Chesterton Tribune

 

 

Library survey could be future project for Future of Chesterton Foundation

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By JEFF SCHULTZ

The Westchester Public Library Board may get some help from Chesterton High School students this year in envisioning what a library will look like ten to twenty years from now.

The board over the last few months has discussed the prospect of doing a community survey to plan ways to deliver services in the future, taking into account advances in technology.

At Thursday’s Board meeting, Gerald Pannekoek spoke to the board about the Future of Chesterton Foundation which he helped launch nearly a decade ago with Eric Kroeger for economic students, to impede the “brain drain” in the Duneland area. He said it was possible the survey could become a project for the Foundation in the next school year.

The Foundation works each year with the high school to do projects for businesses in the community and sometimes Chesterton Town Government. The classes, made up of mostly juniors and seniors, compete with each other on the projects. In eight to ten weeks, they conduct research, speak with similar organizations elsewhere to learn what they have done and make suggestions from the information they collect.

“Our interest is we want to create value for all stakeholders in this and particularly the youth. You’ll be surprised with the results they come up with,” Pannekoek said.

Past projects have included writing ordinances for the Town of Chesterton and hiring a Town Manager, Pannekoek said. The Foundation, which is administrated through the Porter County Community Foundation, provides $500 scholarships to students who become leaders in the classes and opportunities for internships.

If the Library survey is selected as a project, the students would design the plan based on the problem or question the Library is facing, Pannekoek said. The time to submit the query would be by April, he said, so the Foundation can coordinate the class with the high school.

Board member Michelle Corazzo, who suggested last month the board look into the possibility of working with the Foundation, said the board is still deciding what specific question it wants to address, since the focus is the future.

Board attorney Terry Hiestand said it’s a question of what needs the library will have decades into the future rather than now.

“What we are trying to wrestle with is design of a delivery vehicle that will be able to provide information 20 years from now that we don’t even know exists. The challenge is to see the information but how is that going to make demands on our facilities,” Hiestand said, adding that the Westchester Public Library System has been able to keep up with new technology.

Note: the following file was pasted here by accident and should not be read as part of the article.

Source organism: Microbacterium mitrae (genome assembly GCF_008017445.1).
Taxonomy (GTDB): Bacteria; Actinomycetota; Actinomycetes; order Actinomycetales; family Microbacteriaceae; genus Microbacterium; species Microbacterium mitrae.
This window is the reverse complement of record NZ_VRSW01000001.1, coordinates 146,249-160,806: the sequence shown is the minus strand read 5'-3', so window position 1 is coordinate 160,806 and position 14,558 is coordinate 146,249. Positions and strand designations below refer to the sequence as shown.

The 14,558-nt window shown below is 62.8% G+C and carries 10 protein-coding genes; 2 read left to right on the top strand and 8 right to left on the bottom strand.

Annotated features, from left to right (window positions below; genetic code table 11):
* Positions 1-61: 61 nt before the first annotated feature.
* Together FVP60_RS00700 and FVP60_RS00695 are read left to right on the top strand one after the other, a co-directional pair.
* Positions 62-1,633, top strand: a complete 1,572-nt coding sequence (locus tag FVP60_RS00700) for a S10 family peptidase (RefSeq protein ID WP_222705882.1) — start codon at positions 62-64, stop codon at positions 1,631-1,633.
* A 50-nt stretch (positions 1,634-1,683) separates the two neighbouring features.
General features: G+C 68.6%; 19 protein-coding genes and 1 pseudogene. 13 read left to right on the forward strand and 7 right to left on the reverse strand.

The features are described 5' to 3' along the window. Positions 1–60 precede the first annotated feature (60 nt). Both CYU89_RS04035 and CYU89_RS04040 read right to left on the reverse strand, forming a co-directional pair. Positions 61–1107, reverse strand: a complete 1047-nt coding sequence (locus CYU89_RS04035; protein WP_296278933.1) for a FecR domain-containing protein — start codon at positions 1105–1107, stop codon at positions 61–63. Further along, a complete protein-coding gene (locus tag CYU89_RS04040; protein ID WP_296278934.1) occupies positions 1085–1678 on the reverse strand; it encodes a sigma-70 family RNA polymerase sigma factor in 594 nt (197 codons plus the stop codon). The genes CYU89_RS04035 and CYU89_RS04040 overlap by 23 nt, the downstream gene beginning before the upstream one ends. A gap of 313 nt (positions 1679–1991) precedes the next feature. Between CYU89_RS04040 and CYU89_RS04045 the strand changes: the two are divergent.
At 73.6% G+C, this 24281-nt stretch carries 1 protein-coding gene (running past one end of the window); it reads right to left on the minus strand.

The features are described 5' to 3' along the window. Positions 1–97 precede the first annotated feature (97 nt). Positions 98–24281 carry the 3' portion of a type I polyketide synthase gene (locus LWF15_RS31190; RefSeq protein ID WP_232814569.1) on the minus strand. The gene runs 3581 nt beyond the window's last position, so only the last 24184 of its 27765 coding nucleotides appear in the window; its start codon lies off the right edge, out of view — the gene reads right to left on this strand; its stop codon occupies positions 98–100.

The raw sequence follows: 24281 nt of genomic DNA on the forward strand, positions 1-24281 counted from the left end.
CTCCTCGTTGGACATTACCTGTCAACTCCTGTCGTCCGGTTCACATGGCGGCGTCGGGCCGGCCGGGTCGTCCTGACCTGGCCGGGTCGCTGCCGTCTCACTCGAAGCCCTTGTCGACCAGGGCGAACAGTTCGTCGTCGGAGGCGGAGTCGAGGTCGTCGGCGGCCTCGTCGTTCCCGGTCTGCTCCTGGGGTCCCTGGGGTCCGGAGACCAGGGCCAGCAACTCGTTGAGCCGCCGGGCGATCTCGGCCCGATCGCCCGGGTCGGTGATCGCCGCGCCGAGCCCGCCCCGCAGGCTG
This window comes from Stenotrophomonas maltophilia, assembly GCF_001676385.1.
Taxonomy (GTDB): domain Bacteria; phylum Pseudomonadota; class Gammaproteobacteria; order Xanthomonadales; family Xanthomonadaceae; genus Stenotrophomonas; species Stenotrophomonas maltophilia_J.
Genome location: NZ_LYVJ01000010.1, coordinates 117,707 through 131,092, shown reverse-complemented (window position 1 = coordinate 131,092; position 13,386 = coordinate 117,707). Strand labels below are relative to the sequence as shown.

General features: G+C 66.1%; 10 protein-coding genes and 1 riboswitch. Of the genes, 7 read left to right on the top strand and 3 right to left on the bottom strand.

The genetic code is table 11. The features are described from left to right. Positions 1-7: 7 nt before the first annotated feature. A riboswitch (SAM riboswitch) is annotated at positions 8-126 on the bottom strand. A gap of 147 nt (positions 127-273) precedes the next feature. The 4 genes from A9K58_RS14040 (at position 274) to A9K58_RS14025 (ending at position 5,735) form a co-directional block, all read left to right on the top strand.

“I’ve been here for 45 years and the changes are just remarkable. (WPL) has been at the forefront but you keep having to reinvent yourself because the information technology changes so fast,” Hiestand said.

Pannekoek said asking about technology can be incorporated into the assignment. He said school-age students are probably the best group to envision where technology and communication are heading since they use it the most in their everyday lives.

Board member Michael Livovich said the board should have more conversation on this to get something in place by April. He, Corazzo, Board President Kathryn Cochran and WPL Director Leea Yelich will form a committee to work on the matter.

Yelich said she thinks the students will enjoy being involved in the project. “When they are adults, they might come here and say, ‘I helped create this.’ I think that would be really interesting.”

Cochran said she sees this being “a great synergy” between the schools and the library.

Board member Rondi Wightman asked Pannekoek if homeschooled students would have the chance to work on this project since many of them use the Library. Pannekoek said he thinks it is something that can be arranged.

Meeting Room policy

In other business Thursday, the board voted unanimously on approving revisions to the Library’s meeting room policy.

Groups wishing to meet during hours that libraries are not open must pay for a library staff member to open and close the building and supervise the meeting. Keys will no longer be checked out for meeting rooms, according to the policy.

The board approved changes to the salary schedule. Pages and cleaners will be paid the same structure, starting at $9.31 per hour and $9.50 after six months. Pay for pages and cleaners will be capped at $12.50 per hour.

Also, the board adopted an internal control policy for Library employees. The State has recently mandated that government implement these policies for management and accountability and each employee handling public tax money must receive training.

Librarians report

In her Librarian’s Report, Yelich said that Jessica Deiotte has accepted the position of being the WPL’s full-time graphics and public relations manager.

The Indiana State Park Pass checkout program will be continued this year, Yelich said. One pass for Thomas Library was received in the mail and Yelich said she plans to purchase one for the Hageman branch. The pass allows free admission to any state park in Indiana.

The theme for this year’s six-week Summer Reading Program will be “Camp WPL,” which starts June 1.

Yelich also said reupholstery is currently underway for chairs looking “tired” and the maintenance department is in the process of cleaning up the chair frames.

 

Posted 2/13/2017

 

 
 
 
 

 

 

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